Between the vast lands of DNA and proteins lies the ephemeral and dynamic world of chromatin-associated RNAs, a less-explored but utterly critical domain of the eukaryotic nucleus. Thankfully, RNA-focused researchers can now turn to a tagmentation-based profiling technique (“RT&Tag”) to map the landscape of regulatory chromatin-associated RNAs to aid this quest.
In their fascinating study, Nadiya Khyzha, Steven Henikoff, and Kami Ahmad (Fred Hutchinson Cancer Center) describe Reverse Transcribe and Tagment (RT&Tag) – an adaption of an enzyme-tethering strategy to profile protein binding sites in chromatin (CUT&Tag) – as a rapid, low-cost, proximity labeling tool that maps chromatin-associated RNAs. In this novel approach, RNAs associated with a chromatin epitope are targeted by an antibody, which is recognized by the protein A-Tn5 transposase; next, localized reverse transcription generates RNA/cDNA hybrids that are then tagmented by Tn5 transposases for downstream next-generation sequencing.
Let’s hear from Khyzha, Henikoff, and Ahmad about their RT&Tag approach to chromatin-associated RNA mapping:
- The high efficiency of in-situ antibody tethering and tagmentation by RT&Tag means fewer input cells (~100,000) and a smaller number of sequencing reads (4–8 million per sample) when compared to conventional RNA immunoprecipitation-based methodologies
- RT&Tag forgoes crosslinking and RNA fragmentation and captures interactions within intact nuclei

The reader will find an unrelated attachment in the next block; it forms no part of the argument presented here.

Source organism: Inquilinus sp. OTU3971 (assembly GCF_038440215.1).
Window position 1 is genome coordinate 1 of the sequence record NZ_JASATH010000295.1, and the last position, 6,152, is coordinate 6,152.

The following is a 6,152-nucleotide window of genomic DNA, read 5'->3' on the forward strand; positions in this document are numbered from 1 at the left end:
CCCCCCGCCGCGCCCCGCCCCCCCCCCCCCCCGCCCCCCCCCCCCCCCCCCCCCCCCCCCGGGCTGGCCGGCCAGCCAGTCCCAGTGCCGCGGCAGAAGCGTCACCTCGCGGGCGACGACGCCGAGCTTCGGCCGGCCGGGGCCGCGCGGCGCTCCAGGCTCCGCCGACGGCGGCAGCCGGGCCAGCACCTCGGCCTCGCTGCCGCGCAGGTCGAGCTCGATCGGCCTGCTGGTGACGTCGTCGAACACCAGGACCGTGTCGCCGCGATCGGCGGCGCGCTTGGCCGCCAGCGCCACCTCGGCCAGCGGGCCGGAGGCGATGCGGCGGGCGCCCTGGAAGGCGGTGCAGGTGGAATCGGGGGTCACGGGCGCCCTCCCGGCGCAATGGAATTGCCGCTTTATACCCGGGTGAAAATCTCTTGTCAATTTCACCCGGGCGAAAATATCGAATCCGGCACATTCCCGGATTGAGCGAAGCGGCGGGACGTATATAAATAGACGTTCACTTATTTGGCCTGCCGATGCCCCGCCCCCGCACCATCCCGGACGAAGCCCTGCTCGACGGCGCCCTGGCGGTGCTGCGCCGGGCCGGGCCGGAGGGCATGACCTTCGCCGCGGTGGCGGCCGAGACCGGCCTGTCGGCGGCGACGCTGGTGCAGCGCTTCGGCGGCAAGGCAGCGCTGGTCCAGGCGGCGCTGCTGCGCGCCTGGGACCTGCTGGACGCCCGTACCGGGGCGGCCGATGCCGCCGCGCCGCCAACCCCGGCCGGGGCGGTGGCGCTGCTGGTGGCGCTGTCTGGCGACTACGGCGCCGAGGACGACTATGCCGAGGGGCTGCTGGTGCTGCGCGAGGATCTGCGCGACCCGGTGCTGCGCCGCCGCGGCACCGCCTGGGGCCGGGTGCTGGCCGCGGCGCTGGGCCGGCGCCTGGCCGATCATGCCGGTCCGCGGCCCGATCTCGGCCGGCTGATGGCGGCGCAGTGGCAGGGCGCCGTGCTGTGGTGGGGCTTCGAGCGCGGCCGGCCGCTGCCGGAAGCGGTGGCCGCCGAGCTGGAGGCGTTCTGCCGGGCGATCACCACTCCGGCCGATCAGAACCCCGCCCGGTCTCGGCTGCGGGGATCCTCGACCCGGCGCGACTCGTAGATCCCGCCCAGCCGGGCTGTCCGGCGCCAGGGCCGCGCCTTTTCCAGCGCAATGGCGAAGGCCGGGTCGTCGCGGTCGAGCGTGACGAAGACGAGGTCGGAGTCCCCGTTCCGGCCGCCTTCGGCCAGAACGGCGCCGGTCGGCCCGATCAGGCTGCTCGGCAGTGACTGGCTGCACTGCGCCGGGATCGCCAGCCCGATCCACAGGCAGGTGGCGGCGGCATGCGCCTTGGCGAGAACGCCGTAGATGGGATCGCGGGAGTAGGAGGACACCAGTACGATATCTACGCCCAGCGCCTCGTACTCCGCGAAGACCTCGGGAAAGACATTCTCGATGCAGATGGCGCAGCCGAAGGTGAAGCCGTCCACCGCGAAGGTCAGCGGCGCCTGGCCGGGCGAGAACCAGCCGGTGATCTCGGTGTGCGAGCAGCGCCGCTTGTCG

- RT&Tag in Drosophila S2 nuclei using an antibody against the MSL complex subunit 2 (MSL2) captures the known interaction of the roX2 non-coding RNA with the dosage compensation complex of proteins and detects nascent mRNA transcripts across the X chromosome
- These proof-of-concept assays provide evidence that RT&Tag detects trans-acting RNAs in chromatin regulatory complexes and cis-acting RNAs arising from stimulated genes
- RT&Tag using an antibody against H3K27me3 (to target Polycomb domains) detects candidate silencing RNAs and rare unprocessed transcripts from silenced target genes
- RT&Tag can also detect post-transcriptionally N6-methyladenosine-modified (m6A) mRNAs using a specific antibody
- METTL3 binding alone does not support mRNA methylation, suggesting a need for additional helping factors; instead, promoter pausing of RNA polymerase II characterizes genes producing methylated transcripts
Overall, these pioneering experiments highlight the efficacy of RT&Tag when mapping RNA-protein interactions, RNA-chromatin interactions, and RNA modifications within eukaryotic cells. Future developments in RT&Tag hope to enable the capture of additional functional RNA families (siRNAs, piRNAs, miRNAs, and snoRNAs) while future studies may focus on situations in which low amounts of biological material have classically limited most investigations, such as developmental processes. Take a glimpse of the ephemeral world of regulatory chromatin-associated RNAs over at Nature Methods, October 2022.